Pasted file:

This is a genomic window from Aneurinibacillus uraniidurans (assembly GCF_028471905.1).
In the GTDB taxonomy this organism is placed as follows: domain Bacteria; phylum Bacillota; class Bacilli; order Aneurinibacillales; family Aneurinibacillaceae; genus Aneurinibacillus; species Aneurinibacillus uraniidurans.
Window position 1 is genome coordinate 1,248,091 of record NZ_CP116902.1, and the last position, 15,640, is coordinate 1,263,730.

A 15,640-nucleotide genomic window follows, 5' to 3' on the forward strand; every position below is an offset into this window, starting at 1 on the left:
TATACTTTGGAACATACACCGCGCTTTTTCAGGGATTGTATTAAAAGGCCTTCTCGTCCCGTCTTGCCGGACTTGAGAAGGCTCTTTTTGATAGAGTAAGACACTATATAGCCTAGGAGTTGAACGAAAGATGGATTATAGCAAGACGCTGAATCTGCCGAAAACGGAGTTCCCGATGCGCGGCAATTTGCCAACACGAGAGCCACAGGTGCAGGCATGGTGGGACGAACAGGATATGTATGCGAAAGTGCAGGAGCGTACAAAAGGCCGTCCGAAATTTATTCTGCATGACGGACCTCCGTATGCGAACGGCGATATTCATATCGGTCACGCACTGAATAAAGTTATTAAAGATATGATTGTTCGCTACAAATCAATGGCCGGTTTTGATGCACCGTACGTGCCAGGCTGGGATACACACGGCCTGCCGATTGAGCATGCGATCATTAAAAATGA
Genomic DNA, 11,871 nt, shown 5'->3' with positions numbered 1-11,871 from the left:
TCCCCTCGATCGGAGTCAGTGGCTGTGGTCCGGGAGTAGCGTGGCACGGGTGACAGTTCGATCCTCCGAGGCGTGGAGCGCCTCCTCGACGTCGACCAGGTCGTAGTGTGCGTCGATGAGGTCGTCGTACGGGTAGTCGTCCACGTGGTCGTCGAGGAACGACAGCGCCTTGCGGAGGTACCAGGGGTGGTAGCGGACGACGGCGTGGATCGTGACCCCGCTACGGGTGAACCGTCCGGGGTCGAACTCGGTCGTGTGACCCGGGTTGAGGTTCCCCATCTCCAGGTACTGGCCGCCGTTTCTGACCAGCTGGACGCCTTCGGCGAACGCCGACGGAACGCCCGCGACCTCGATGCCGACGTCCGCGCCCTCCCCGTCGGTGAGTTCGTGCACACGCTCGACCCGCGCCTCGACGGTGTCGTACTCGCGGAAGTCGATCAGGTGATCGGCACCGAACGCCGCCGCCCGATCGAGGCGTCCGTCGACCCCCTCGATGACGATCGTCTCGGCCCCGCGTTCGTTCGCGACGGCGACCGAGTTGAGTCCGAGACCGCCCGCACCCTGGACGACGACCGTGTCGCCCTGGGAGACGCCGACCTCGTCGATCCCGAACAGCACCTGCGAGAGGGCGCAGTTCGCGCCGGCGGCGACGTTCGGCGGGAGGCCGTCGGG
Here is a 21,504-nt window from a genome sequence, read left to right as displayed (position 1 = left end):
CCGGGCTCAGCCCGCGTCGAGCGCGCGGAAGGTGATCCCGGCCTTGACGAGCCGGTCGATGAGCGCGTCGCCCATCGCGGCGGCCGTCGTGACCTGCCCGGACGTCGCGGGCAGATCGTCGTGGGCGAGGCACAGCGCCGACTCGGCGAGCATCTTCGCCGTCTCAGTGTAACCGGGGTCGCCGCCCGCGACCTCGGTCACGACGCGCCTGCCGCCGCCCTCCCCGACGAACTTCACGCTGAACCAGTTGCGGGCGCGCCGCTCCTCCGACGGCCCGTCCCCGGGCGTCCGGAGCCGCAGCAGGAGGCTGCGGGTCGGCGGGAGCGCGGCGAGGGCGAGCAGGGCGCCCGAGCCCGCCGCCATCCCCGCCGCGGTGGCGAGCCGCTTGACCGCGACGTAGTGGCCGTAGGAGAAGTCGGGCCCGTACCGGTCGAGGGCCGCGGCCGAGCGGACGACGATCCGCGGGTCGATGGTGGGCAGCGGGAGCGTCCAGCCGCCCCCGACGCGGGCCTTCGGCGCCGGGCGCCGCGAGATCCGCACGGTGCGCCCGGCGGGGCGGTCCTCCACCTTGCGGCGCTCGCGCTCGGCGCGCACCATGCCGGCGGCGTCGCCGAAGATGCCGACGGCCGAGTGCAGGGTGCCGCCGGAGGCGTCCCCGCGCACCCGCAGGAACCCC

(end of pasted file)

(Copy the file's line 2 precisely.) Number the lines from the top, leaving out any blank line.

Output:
In the GTDB taxonomy this organism is placed as follows: domain Bacteria; phylum Bacillota; class Bacilli; order Aneurinibacillales; family Aneurinibacillaceae; genus Aneurinibacillus; species Aneurinibacillus uraniidurans.